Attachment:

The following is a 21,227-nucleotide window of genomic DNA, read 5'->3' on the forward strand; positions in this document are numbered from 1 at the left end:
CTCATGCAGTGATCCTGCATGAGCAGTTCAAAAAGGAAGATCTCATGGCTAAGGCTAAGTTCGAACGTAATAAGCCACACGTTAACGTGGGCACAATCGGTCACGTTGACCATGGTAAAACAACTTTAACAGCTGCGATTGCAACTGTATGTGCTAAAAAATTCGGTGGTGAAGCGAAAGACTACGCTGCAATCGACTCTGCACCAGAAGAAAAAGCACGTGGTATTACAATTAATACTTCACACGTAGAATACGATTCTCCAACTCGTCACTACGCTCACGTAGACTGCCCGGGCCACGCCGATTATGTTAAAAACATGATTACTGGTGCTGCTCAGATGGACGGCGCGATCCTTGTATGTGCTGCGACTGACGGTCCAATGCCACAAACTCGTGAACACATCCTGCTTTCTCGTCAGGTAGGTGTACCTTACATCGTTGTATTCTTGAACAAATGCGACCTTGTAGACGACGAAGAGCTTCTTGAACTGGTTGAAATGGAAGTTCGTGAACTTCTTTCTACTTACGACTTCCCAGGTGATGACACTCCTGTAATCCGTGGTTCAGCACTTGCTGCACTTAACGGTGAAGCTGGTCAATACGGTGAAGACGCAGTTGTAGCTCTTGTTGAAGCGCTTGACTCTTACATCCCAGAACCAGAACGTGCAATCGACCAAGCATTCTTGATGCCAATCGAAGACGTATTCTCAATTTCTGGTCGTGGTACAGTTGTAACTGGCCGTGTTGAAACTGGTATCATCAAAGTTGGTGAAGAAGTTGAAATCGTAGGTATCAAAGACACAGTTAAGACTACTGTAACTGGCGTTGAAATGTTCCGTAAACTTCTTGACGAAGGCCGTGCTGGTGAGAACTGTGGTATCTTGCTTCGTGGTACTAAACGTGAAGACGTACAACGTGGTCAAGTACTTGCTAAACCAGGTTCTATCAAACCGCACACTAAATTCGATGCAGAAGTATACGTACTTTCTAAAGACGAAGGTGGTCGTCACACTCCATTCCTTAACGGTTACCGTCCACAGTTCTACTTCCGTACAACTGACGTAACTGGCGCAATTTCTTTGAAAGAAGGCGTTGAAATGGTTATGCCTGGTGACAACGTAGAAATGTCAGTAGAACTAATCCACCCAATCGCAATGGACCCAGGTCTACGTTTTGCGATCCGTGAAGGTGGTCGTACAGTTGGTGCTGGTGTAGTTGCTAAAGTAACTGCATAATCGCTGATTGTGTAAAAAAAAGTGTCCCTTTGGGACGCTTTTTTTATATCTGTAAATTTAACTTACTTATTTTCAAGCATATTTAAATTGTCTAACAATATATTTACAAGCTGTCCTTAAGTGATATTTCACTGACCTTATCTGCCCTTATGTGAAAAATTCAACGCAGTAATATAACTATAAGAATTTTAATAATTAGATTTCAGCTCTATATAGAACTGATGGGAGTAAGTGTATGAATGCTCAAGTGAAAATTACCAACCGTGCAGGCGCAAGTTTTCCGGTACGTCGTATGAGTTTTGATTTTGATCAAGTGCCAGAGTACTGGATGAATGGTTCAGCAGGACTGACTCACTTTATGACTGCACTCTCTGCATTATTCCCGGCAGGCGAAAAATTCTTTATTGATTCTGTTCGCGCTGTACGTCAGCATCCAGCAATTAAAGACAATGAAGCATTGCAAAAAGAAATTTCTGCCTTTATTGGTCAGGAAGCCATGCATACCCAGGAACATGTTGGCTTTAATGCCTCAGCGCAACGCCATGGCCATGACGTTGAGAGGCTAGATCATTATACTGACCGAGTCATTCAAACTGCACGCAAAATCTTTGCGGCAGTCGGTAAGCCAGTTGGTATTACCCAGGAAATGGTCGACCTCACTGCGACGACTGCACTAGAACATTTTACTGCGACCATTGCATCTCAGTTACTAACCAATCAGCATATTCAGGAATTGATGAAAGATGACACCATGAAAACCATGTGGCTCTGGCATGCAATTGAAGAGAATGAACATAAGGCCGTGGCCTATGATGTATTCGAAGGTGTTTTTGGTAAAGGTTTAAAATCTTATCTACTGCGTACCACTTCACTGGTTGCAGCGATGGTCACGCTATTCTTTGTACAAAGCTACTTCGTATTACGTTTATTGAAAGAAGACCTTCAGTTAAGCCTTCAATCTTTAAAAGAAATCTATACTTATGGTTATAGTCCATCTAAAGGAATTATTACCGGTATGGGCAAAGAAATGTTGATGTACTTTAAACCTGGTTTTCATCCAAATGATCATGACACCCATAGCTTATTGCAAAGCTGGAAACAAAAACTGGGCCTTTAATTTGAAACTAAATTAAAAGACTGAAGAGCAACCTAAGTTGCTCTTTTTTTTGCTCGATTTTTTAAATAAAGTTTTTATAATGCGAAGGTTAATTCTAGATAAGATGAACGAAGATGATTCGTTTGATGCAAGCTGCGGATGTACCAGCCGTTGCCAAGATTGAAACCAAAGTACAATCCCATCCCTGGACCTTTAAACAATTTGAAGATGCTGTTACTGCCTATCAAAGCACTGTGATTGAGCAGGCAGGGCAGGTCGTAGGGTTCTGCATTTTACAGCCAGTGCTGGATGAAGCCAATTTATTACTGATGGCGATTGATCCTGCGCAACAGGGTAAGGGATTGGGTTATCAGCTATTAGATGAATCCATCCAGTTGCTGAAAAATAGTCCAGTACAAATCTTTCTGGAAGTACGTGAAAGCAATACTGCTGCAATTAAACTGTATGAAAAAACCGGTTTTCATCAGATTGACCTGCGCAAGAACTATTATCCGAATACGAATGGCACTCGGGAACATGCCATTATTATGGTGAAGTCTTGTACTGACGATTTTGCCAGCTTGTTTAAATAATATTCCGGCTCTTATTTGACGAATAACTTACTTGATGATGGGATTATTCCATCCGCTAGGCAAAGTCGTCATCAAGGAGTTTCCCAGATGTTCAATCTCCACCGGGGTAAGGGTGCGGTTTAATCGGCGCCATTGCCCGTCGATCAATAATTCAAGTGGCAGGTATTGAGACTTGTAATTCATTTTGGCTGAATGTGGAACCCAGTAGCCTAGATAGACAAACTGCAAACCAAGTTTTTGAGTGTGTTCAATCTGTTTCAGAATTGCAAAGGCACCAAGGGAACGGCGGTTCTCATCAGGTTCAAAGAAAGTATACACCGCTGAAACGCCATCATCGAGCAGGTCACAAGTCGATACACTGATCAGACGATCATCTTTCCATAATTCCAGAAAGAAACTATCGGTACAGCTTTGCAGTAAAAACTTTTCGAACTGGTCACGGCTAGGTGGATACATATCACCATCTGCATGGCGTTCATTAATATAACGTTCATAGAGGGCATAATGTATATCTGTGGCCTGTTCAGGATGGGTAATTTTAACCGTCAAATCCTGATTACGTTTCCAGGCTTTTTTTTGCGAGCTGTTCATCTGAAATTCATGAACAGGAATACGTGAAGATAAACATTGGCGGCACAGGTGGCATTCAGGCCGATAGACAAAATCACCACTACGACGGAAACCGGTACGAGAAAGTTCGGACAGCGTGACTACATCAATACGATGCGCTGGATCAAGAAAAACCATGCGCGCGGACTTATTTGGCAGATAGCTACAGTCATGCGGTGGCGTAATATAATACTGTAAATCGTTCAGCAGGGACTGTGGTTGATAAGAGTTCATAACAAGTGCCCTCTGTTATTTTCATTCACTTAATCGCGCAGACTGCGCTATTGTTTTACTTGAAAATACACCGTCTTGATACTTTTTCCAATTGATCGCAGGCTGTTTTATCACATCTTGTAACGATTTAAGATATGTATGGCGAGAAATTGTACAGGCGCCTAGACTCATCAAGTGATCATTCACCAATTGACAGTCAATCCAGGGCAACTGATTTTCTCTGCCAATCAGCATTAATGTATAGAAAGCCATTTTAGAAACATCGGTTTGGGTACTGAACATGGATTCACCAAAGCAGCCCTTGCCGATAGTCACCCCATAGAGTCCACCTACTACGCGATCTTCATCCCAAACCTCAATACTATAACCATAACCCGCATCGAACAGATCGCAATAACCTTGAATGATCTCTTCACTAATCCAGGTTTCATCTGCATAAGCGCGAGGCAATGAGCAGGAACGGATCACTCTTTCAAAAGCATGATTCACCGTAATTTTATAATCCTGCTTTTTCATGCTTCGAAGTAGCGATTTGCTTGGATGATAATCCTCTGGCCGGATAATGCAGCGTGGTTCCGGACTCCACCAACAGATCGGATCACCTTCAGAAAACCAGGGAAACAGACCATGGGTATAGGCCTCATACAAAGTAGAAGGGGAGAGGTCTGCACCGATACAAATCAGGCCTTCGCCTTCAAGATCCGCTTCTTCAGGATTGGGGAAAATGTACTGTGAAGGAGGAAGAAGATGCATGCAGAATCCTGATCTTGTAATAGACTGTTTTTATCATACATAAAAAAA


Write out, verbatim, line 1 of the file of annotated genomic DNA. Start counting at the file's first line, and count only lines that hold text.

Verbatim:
The following is a 21,227-nucleotide window of genomic DNA, read 5'->3' on the forward strand; positions in this document are numbered from 1 at the left end: